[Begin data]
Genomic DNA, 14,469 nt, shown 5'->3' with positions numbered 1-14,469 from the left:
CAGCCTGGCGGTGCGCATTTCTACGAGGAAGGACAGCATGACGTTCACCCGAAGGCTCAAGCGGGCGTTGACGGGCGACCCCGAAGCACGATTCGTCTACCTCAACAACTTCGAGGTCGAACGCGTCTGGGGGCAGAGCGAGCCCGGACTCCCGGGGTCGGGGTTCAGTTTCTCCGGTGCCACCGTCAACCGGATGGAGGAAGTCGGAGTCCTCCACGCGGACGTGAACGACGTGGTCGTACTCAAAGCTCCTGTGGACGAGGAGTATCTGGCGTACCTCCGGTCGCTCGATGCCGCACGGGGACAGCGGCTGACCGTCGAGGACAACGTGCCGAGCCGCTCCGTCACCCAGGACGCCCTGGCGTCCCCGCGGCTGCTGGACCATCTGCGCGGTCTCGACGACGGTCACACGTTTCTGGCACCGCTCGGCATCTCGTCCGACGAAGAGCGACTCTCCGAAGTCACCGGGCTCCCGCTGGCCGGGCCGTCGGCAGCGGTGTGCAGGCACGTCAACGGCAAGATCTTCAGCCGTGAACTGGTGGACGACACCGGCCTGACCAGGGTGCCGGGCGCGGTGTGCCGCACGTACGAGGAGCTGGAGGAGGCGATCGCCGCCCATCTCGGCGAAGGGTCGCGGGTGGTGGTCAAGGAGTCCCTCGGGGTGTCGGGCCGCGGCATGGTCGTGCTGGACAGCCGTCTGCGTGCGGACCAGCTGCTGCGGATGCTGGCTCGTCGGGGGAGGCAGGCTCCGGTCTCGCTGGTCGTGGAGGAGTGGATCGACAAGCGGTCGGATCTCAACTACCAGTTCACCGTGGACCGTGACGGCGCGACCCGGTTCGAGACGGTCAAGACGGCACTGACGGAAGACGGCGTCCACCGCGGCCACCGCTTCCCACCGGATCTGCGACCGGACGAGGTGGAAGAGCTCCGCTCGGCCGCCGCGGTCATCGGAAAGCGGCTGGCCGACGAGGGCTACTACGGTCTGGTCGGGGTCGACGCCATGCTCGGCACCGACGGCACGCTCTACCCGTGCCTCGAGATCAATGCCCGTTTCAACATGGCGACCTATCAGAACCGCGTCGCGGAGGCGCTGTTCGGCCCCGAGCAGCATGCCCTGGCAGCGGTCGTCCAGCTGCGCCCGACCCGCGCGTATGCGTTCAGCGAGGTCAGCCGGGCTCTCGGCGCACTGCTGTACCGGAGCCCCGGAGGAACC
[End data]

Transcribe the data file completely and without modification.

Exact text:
Genomic DNA, 14,469 nt, shown 5'->3' with positions numbered 1-14,469 from the left:
CAGCCTGGCGGTGCGCATTTCTACGAGGAAGGACAGCATGACGTTCACCCGAAGGCTCAAGCGGGCGTTGACGGGCGACCCCGAAGCACGATTCGTCTACCTCAACAACTTCGAGGTCGAACGCGTCTGGGGGCAGAGCGAGCCCGGACTCCCGGGGTCGGGGTTCAGTTTCTCCGGTGCCACCGTCAACCGGATGGAGGAAGTCGGAGTCCTCCACGCGGACGTGAACGACGTGGTCGTACTCAAAGCTCCTGTGGACGAGGAGTATCTGGCGTACCTCCGGTCGCTCGATGCCGCACGGGGACAGCGGCTGACCGTCGAGGACAACGTGCCGAGCCGCTCCGTCACCCAGGACGCCCTGGCGTCCCCGCGGCTGCTGGACCATCTGCGCGGTCTCGACGACGGTCACACGTTTCTGGCACCGCTCGGCATCTCGTCCGACGAAGAGCGACTCTCCGAAGTCACCGGGCTCCCGCTGGCCGGGCCGTCGGCAGCGGTGTGCAGGCACGTCAACGGCAAGATCTTCAGCCGTGAACTGGTGGACGACACCGGCCTGACCAGGGTGCCGGGCGCGGTGTGCCGCACGTACGAGGAGCTGGAGGAGGCGATCGCCGCCCATCTCGGCGAAGGGTCGCGGGTGGTGGTCAAGGAGTCCCTCGGGGTGTCGGGCCGCGGCATGGTCGTGCTGGACAGCCGTCTGCGTGCGGACCAGCTGCTGCGGATGCTGGCTCGTCGGGGGAGGCAGGCTCCGGTCTCGCTGGTCGTGGAGGAGTGGATCGACAAGCGGTCGGATCTCAACTACCAGTTCACCGTGGACCGTGACGGCGCGACCCGGTTCGAGACGGTCAAGACGGCACTGACGGAAGACGGCGTCCACCGCGGCCACCGCTTCCCACCGGATCTGCGACCGGACGAGGTGGAAGAGCTCCGCTCGGCCGCCGCGGTCATCGGAAAGCGGCTGGCCGACGAGGGCTACTACGGTCTGGTCGGGGTCGACGCCATGCTCGGCACCGACGGCACGCTCTACCCGTGCCTCGAGATCAATGCCCGTTTCAACATGGCGACCTATCAGAACCGCGTCGCGGAGGCGCTGTTCGGCCCCGAGCAGCATGCCCTGGCAGCGGTCGTCCAGCTGCGCCCGACCCGCGCGTATGCGTTCAGCGAGGTCAGCCGGGCTCTCGGCGCACTGCTGTACCGGAGCCCCGGAGGAACC